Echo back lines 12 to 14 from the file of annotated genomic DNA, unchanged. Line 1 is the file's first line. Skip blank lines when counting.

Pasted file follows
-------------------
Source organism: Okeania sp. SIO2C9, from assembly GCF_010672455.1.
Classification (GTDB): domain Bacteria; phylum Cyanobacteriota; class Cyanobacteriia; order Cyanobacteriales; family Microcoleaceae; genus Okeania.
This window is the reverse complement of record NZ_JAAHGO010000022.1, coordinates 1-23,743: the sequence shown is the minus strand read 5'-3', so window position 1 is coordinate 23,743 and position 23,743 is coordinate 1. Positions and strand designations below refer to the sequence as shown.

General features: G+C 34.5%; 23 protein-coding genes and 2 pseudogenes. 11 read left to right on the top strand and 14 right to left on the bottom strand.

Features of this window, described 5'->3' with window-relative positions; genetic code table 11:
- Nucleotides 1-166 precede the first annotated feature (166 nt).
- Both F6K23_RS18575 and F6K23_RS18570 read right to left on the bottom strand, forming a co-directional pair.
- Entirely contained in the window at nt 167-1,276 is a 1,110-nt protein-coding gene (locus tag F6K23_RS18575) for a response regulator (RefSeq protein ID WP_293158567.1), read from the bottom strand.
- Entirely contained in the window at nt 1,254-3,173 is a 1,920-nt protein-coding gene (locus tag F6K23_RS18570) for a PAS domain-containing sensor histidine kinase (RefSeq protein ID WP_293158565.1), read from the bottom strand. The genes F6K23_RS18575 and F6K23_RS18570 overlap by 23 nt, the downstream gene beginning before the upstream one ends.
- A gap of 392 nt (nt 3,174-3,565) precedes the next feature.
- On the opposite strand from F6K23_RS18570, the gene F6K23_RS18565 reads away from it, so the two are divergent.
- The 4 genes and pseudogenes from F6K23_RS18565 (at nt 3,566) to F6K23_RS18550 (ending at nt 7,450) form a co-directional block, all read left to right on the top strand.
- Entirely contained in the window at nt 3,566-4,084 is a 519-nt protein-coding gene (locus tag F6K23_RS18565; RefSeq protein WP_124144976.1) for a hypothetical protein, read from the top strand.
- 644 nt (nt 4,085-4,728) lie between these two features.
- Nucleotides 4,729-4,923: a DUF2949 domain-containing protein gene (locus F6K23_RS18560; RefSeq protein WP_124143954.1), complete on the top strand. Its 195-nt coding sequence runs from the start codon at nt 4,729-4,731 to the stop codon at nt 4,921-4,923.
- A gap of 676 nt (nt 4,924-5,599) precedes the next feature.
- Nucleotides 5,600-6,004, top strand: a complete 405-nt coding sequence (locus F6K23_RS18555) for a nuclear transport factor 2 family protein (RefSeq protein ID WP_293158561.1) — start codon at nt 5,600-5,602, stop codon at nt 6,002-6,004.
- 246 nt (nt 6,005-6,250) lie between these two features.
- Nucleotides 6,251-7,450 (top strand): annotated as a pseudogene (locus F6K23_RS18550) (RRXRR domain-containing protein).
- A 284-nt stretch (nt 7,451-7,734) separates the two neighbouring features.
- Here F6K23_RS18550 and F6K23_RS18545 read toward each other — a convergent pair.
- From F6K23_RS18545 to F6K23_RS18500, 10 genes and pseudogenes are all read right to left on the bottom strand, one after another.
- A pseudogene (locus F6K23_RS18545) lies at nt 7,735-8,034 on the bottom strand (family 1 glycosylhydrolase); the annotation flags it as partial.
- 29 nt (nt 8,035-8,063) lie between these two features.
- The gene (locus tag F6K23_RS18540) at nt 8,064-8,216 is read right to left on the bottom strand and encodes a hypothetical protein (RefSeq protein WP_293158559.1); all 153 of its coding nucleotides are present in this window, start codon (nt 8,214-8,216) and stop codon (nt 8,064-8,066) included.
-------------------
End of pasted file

- The 4 genes and pseudogenes from F6K23_RS18565 (at nt 3,566) to F6K23_RS18550 (ending at nt 7,450) form a co-directional block, all read left to right on the top strand.
- Entirely contained in the window at nt 3,566-4,084 is a 519-nt protein-coding gene (locus tag F6K23_RS18565; RefSeq protein WP_124144976.1) for a hypothetical protein, read from the top strand.
- 644 nt (nt 4,085-4,728) lie between these two features.